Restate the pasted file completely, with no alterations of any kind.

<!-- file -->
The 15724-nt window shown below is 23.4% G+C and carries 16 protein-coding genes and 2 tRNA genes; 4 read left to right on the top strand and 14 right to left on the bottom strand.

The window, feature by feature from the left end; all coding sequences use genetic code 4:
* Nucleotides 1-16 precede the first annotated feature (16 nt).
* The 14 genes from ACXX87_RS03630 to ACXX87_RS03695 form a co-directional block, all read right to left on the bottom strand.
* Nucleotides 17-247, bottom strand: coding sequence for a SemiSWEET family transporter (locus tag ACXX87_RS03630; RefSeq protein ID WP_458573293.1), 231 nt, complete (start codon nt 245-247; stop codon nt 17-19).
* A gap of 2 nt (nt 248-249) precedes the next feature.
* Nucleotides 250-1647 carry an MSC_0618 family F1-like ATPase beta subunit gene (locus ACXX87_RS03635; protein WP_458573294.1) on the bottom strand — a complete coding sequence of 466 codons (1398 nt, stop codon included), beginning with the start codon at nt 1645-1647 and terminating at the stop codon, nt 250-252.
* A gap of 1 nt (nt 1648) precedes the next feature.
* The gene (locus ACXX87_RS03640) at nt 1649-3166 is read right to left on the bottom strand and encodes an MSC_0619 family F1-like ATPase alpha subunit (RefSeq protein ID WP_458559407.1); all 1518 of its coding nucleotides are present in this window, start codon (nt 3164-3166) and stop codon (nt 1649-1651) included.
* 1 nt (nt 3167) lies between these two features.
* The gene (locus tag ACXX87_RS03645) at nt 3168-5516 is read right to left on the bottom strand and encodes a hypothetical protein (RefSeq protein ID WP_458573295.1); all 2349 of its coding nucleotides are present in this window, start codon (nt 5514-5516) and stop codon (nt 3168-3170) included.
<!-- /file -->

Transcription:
The 15724-nt window shown below is 23.4% G+C and carries 16 protein-coding genes and 2 tRNA genes; 4 read left to right on the top strand and 14 right to left on the bottom strand.

The window, feature by feature from the left end; all coding sequences use genetic code 4:
* Nucleotides 1-16 precede the first annotated feature (16 nt).
* The 14 genes from ACXX87_RS03630 to ACXX87_RS03695 form a co-directional block, all read right to left on the bottom strand.
* Nucleotides 17-247, bottom strand: coding sequence for a SemiSWEET family transporter (locus tag ACXX87_RS03630; RefSeq protein ID WP_458573293.1), 231 nt, complete (start codon nt 245-247; stop codon nt 17-19).
* A gap of 2 nt (nt 248-249) precedes the next feature.
* Nucleotides 250-1647 carry an MSC_0618 family F1-like ATPase beta subunit gene (locus ACXX87_RS03635; protein WP_458573294.1) on the bottom strand — a complete coding sequence of 466 codons (1398 nt, stop codon included), beginning with the start codon at nt 1645-1647 and terminating at the stop codon, nt 250-252.
* A gap of 1 nt (nt 1648) precedes the next feature.
* The gene (locus ACXX87_RS03640) at nt 1649-3166 is read right to left on the bottom strand and encodes an MSC_0619 family F1-like ATPase alpha subunit (RefSeq protein ID WP_458559407.1); all 1518 of its coding nucleotides are present in this window, start codon (nt 3164-3166) and stop codon (nt 1649-1651) included.
* 1 nt (nt 3167) lies between these two features.
* The gene (locus tag ACXX87_RS03645) at nt 3168-5516 is read right to left on the bottom strand and encodes a hypothetical protein (RefSeq protein ID WP_458573295.1); all 2349 of its coding nucleotides are present in this window, start codon (nt 5514-5516) and stop codon (nt 3168-3170) included.